Cash Reserve Ratio
The Cash Reserve Ratio is the amount of funds that the banks are bound to keep with Reserve bank of India, with reference to the demand and time liabilities (NDTL) to ensure the liquidity and solvency of the Banks. Please note that earlier RBI was empowered to fix RBI between 3-20% by notification. However, from 2006 onwards the RBI is empowered to fix the CRR on its discretion without any ceiling. The CRR is maintained fortnightly average basis.
What is impact of reducing CRR?
When CRR is reduced, more funds are available to banks for deploying in other business as they have to keep fewer amounts with RBI. This means that the banks would have more money to play and this leads to reduction of interest rates on Loans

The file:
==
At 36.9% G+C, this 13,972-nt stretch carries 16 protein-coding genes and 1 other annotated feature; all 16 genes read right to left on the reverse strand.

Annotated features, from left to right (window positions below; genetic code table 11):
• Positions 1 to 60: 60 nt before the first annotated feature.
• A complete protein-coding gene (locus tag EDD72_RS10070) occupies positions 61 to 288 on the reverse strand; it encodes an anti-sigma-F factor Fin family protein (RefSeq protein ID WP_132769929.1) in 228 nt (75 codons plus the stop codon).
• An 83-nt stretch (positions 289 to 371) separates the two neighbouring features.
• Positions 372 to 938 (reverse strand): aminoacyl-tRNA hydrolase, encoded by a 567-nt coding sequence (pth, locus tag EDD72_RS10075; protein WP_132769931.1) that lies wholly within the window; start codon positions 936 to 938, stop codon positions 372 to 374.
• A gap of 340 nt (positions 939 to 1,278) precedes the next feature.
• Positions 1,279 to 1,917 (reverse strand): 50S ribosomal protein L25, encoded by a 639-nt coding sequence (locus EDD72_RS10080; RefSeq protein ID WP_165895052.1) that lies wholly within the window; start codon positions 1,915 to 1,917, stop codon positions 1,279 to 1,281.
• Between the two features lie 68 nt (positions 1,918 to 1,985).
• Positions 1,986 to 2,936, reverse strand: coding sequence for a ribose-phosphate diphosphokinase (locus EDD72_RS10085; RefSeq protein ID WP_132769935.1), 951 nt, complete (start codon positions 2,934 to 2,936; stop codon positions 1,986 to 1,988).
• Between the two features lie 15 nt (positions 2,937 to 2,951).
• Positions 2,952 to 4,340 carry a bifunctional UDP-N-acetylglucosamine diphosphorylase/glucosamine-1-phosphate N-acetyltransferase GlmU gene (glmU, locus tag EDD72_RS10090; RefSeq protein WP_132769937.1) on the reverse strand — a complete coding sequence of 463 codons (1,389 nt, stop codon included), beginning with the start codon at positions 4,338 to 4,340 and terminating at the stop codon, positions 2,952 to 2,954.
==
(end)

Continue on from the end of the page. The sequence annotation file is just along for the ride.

provided by the Banks.
What is impact of Hiking CRR?
RBI uses the method of CRR hike to drain out the excess liquidity from the banks. This is because; the banks will now have to keep more money with the Reserve Bank of India. On this money banks don`t earn any / much interest. Since they don’t earn any interest, the banks are left with an option to increase the interest rates. If RBI hikes this rate substantially, banks will have to increase the loan interest rates. The home loans, car loans and EMI of floating Rate loans increase.
The following Graphic shows the history of CRR since 2000.
The above graphic shows that RBI has used this tool to contain the money supply and credit creation more frequently. Highest CRR was 9% when the Global Financial Slowdown had started taking definite shape. During the slowdown years the CRR was reduced gradually so that Banks have more money with them. Once, the signs of recovery are shown clearly, RBI made it again a little higher.